A Fairer Scotland for Disabled People: delivery plan

A Fairer Scotland for Disabled People is our delivery plan to 2021 for the United Nations Convention on the Rights of Persons with Disabilities.

5 Our ambition: Active participation


Disabled people participate as active citizens in all aspects of daily and public life in Scotland. Information and communication is accessible and inclusive; barriers experienced by disabled people including negative attitudes, stigma and discrimination, are understood and addressed and disabled people are involved in shaping their lives and the decisions that impact upon them. Social isolation is reduced for disabled people.

In the Scotland we want:

  • Disabled people to be empowered through peer support and learning and development opportunities to participate fully as active citizens.
  • Increased understanding of disabled people's needs throughout civic society.
  • Communication to be accessible to, and inclusive of, all.
  • The barriers facing disabled people to be known, understood and addressed.
  • Disabled people to have access to relationships and connections which support them, and increased resilience to cope with challenges.


85. We are determined to increase representation of disabled people in our democratic institutions. Our Access To Elected Office Fund (Scotland) is supporting those who wish to stand in the 2017 local government elections by helping to meet the additional costs disabled people face when seeking election. We will use the evaluation of the 2017 fund to make any necessary improvements to ensure it works for disabled people and will continue this fund for the Scottish Parliamentary elections in 2021.

86. Our current record level of investment in supporting the capacity of Disabled People's Organisations will be maintained during the lifetime of this parliament. Through this programme of work, we will explore how disability impacts different equality groups and what this means for our policies, services and communities.

87. Local authorities have been asked that at least 1% of their budgets are subject to Community Choices budgeting and we will actively encourage local authorities to ensure that disabled people can play a full part in the participatory budgeting process.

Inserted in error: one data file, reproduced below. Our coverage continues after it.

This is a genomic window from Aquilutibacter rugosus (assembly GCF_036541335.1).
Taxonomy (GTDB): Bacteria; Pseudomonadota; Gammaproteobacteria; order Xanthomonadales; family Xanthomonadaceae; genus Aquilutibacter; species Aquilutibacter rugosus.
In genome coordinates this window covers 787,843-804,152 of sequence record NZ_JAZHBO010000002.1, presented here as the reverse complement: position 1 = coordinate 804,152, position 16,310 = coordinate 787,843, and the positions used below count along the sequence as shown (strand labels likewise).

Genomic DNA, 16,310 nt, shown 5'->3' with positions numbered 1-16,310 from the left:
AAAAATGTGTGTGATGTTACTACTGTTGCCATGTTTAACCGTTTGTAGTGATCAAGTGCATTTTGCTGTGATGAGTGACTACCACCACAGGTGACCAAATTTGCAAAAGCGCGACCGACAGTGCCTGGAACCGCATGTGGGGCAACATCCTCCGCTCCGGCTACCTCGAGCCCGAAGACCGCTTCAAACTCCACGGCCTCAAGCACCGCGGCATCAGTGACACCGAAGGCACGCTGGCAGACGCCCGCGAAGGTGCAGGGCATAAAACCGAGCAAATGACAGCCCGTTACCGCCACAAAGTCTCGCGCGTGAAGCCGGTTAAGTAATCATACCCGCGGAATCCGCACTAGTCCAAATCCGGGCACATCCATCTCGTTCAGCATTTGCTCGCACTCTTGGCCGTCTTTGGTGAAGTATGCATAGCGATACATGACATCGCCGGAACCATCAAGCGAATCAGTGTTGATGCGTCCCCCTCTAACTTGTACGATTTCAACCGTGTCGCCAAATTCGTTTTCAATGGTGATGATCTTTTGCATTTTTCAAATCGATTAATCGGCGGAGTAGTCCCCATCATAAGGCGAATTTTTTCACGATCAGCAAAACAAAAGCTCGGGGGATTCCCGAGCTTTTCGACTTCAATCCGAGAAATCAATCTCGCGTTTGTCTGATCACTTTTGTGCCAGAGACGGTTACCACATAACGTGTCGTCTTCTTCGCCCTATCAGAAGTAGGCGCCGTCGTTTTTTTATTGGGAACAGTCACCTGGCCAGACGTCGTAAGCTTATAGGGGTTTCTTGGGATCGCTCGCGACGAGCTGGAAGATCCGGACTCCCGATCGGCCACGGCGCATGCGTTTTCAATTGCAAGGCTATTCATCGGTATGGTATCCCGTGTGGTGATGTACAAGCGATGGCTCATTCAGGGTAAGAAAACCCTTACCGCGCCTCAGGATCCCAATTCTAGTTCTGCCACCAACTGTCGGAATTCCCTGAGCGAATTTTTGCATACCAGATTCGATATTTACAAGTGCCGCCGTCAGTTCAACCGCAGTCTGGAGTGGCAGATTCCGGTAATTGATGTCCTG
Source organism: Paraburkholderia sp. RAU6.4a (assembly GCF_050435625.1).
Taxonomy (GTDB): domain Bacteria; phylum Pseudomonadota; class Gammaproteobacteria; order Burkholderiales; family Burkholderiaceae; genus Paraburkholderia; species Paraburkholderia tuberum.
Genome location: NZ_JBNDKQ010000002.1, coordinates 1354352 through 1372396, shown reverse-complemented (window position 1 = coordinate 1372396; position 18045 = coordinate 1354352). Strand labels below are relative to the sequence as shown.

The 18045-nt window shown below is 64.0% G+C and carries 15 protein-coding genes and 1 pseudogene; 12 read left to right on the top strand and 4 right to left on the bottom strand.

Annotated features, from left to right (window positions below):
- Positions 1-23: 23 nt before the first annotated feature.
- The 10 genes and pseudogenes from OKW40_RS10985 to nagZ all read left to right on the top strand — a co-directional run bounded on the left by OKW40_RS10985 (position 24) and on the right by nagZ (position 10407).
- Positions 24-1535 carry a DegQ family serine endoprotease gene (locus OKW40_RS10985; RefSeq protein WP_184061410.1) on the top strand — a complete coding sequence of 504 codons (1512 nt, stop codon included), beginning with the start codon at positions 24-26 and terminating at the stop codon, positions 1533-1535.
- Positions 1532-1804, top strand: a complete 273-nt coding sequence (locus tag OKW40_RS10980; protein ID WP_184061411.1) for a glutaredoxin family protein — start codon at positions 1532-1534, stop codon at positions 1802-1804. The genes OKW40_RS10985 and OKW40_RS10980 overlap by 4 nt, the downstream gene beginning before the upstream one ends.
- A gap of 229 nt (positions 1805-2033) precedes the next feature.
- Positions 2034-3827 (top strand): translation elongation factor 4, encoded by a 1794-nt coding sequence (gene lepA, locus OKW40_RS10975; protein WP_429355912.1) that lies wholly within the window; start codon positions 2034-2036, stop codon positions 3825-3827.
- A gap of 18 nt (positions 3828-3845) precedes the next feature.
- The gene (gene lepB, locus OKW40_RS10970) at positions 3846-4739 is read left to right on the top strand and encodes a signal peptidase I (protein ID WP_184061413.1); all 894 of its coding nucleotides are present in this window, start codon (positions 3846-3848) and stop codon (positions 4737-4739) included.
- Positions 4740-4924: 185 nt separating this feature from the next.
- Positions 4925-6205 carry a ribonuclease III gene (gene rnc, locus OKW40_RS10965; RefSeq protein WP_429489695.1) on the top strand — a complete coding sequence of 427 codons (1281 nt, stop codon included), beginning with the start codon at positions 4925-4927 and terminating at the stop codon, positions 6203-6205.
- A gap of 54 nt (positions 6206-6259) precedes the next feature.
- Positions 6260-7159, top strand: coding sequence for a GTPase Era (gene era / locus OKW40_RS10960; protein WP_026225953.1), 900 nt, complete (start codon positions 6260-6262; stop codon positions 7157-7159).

88. We will publish a strategy in 2017 to tackle social isolation and loneliness, which is informed by disabled people and seeks to tackle the specific barriers to developing social and community connections that disabled people face.

89. We will actively promote a new Inclusive Communication hub across the public sector in early 2017, providing advice and practical assistance. We are also taking forward a programme of work on Augmentative and Alternative Communication ( AAC), which is focused on the provision of communication equipment and support.

'We firmly believe that the consistent adoption of "inclusive communications" in all aspects of our lives can be transformative for everyone involved. It is key to liberating and embracing the talents and contribution of disabled people in Scotland while also challenging and changing the attitudes of non-disabled people.'

Andy Kerr
CEO, Sense Scotland

90. Through our Scottish Approach to Service Design initiative we will work with disabled people, organisations and experts in design to ensure that the methods and tools used in digital public services allow disabled people to participate on a fair and equal basis in the design of those services. This work has already begun and we aim to publish guidance iteratively through 2017-2020. Initial guidance will be published in early 2017 .

91. We will publish the first ever National Action Plan on British Sign Language in October 2017, which will improve access to information and services for our citizens whose first or preferred language is BSL.

'The passing of the BSL (Scotland) Act will lead to the creation of the first BSL National Plan so that the deaf community in Scotland will be seen as active citizens in Scotland. With BSL, we are equal and a valued citizens in wider society in Scotland.'

Avril Hepner
British Deaf Association Scotland

92. In 2017, we will highlight the barriers to inclusion that disabled people face, with a particular focus on employment, in the next phase of the One Scotland Campaign.

93. Through our public appointments improvement programme, we will drive forward activity to improve the diversity of Scotland's boardrooms, including outreach activity with disabled people and minority ethnic communities.

'I remember being in residential care; being put in a queue to go to the toilet; being forced to eat something I hated; being given help by someone I disliked intensely; and being told when to go to bed. Now, I live in my own home, having retired as a senior social work manager. I decide who should provide the practical support I need. I am also part of the civic and cultural life of my local community. Without the years of campaigning alongside other disabled activists for such a lifestyle, I'd probably still be isolated back in that queue to go to the toilet.'

Dr Jim Elder-Woodward OBE

'In recognising the importance of promoting equality for all and in particular for those who face daily discrimination due to disability, South Lanarkshire Council has taken the step of creating a spokesperson for disabled people. This elected member role ensures that consideration of the views and needs of those facing some of the greatest challenges in our communities is at the heart of our decision making process.'

Councillor Gerry Convery
South Lanarkshire Council spokesperson for disabled people
and Chair of Finance and Corporate Resources Committee


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